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New Osprey Tracking Project Lets Students Follow Migrating Birds Online

Osprey Dennis RaulinA fish hawk wheels out of the gray sky as a rainy wind blows against the shore the Chesapeake Bay south of Annapolis. The white headed bird with hooked claws –- an osprey -- circles above the leafless trees and bent reeds before landing on a nest of sticks.

Soon a second osprey appears with a fish in its claws.  It circles, then lands beside its mate on the platform atop a telephone pole. The two are among the first osprey to return to the Chesapeake Bay this spring after an epic migration of more than two thousand miles from South America.

 “Spring, after a dreadful winter for some, is finally here," said Don Baugh, Vice President for Education at the Chesapeake Bay Foundation.  "The osprey are more of a harbinger of spring than Saint Patrick’s Day, more of a harbinger perhaps than the Equinox.”

Suddenly, a great blue heron swoops low over the nest.  An osprey leaps into the air and attacks the much larger bird.  The osprey dive-bombs the back of the  heron, with the osprey's claws outstretched as weapons to fight off the intruder.

“Whoa!" said Baugh, as he watched the aerial confrontation. "The osprey is basically taking its territory and saying, 'No!'  Wow!  What a wonderful site that was.”

Osprey are powerful, majestic, and globe-trotting birds.  To better understand the species, the Chesapeake Bay Foundation recently organized a global osprey tracking project

CBF teamed up with a company called Microwave Telemetry Inc. that specializes in tracking wildlife, and a osprey expert, ornithologist Rob Bierregaard. In April 2013, the team attached tiny, solar-powered backpacks with cell-phone-like devices to two birds nesting in Tangier Sound, in Virginia, and a third in Whitehall Bay, in Anne Arundel County.  The birds were chosen because they were frequently seen by students participating in CBF’s outdoor education programs.  Over the last year, the devices have been tracking the birds' flight patterns from the northern to the southern hemispheres and, now, back again.

“This is a really great project  --a partnership between Microwave Telemetry and the Chesapeake Bay Foundation to look at the travel habits of birds,” said John Rodenhausen, CBF's Director of Development for Maryland. “We are able to follow the osprey migrations on a website that shows us how they travel not only during the day, but also in their seasonal migration.”

The three birds being monitored are named Nick, Woody and Tango.

Students or anyone curious about the trio's adventures can follow the daily progress of their migration by visiting this website.  

The online map shows a dense cluster of purple dots around Tangier Island. This bunch of grapes is where Nick spent his time living and fishing last summer. Then, last October, the dots started moving south -– across Virginia, North Carolina and Florida. Then they set off across the Caribbean, passing over Cuba and Haiti, before ending in a big cluster of purple dots in South America.

That was where Nick spent the winter, beside a river in Colombia called Rio Magdalena.   Last week, Nick suddenly was on the move again.  His tracking device emitted signals showing he was moving northward toward the Caribbean and eventually the Chesapeake Bay.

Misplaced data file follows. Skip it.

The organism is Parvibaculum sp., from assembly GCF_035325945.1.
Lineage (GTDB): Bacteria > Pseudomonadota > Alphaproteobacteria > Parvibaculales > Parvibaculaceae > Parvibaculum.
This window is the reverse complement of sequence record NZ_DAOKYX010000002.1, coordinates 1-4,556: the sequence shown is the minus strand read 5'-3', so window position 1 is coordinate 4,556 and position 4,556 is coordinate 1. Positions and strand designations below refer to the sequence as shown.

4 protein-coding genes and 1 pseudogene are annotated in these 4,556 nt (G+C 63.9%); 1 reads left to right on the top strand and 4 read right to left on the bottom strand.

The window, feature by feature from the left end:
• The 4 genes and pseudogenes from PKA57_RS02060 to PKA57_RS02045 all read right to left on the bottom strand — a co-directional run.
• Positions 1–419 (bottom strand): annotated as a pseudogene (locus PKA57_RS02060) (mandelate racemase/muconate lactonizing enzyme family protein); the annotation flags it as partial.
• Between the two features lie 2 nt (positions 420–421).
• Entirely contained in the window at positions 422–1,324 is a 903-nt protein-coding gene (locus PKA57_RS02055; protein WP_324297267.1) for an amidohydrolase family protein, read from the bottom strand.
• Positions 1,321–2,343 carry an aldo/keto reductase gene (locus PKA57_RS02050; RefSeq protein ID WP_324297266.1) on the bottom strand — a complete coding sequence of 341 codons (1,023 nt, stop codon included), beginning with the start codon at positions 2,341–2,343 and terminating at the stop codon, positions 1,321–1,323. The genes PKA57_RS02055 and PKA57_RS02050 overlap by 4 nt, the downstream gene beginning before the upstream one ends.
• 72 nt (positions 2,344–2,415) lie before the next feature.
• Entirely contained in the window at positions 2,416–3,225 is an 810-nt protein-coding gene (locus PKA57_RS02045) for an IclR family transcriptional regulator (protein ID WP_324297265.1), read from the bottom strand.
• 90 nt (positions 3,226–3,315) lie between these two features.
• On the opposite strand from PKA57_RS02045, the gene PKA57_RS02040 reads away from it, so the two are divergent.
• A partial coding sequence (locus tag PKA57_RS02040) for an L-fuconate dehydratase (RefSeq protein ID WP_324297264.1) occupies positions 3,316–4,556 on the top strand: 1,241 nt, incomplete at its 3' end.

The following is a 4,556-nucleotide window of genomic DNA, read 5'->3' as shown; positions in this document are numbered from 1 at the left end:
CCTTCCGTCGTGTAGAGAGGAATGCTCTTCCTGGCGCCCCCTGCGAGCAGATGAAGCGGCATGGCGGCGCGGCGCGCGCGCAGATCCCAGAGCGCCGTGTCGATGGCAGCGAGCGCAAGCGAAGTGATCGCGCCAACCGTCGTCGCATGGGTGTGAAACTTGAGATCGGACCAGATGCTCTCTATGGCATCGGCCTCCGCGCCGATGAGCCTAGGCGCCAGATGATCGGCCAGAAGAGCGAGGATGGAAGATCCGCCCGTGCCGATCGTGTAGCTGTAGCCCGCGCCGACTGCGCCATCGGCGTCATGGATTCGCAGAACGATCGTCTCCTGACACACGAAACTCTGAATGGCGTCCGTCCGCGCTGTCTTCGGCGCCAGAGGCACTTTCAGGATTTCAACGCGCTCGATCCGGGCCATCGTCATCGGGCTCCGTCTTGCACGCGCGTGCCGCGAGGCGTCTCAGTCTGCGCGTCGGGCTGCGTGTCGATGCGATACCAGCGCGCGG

The osprey named Tango was still hanging out in Venezuela yesterday, perhaps wisely -– with all the snow and miserable weather up north.  Tango has spent the winter beside Lake Valencia, which –- as it turns out-- has fertilizer pollution problems and algae blooms very much like the Chesapeake Bay’s.

 “The osprey is cosmopolitan. Our problems are cosmopolitan," Baugh said.  "If you look at our nutrient pollution here in the Chesapeake, this is a worldwide problem.  If you look at the disappearance of our underwater grasses, it is a worldwide problem. I can assure you, osprey know more about pollution in our waterways than we do, because that’s where they are.”

One thing that is clearly getting better for osprey around the world is their reproduction.

“The Chesapeake Bay population has been growing exponentially since the early 1970s and is absolutely huge now," said Dr. Bryan Watts, Director of the Center for Conservation Biology at the College of William and Mary.  "The population bottomed out in the early 1970s at below 1,500 pairs. And we are probably in the neighborhood of 6,000 to 8,000 pairs in the Bay now.  Just an absolutely huge population.”

The main reason for the dramatic growth in the osprey population, Watts said, was EPA’s decision in 1972 to ban the insecticide DDT, which weakened the shells of eggs. 

Osprey, however, still face threats during their long migrations -– including oil spills in Venezuela, and occasionally being shot by hunters in Haiti, Cuba, and elsewhere in the Caribbean.

So over the next few weeks, as osprey fly home to the Chesapeake Bay, watch the CBF osprey map.   Keep an eye out for our friends, Woody, Tango, and Nick. And pray that they make it home, safe and sound.

By Tom Pelton

Chesapeake Bay Foundation

(Photo by Dennis Raulin) 




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I had an osprey pole put in the water last year behind my house and built a platform for a nest.
Last year, the first year, no occupants except some juveniles using as a flight training platform.
Today it looked like a pair was moving in and was actively gathering sticks for their new home.
I hope this miracle happens behind my house on Mill Creek, of off Whitehall Bay

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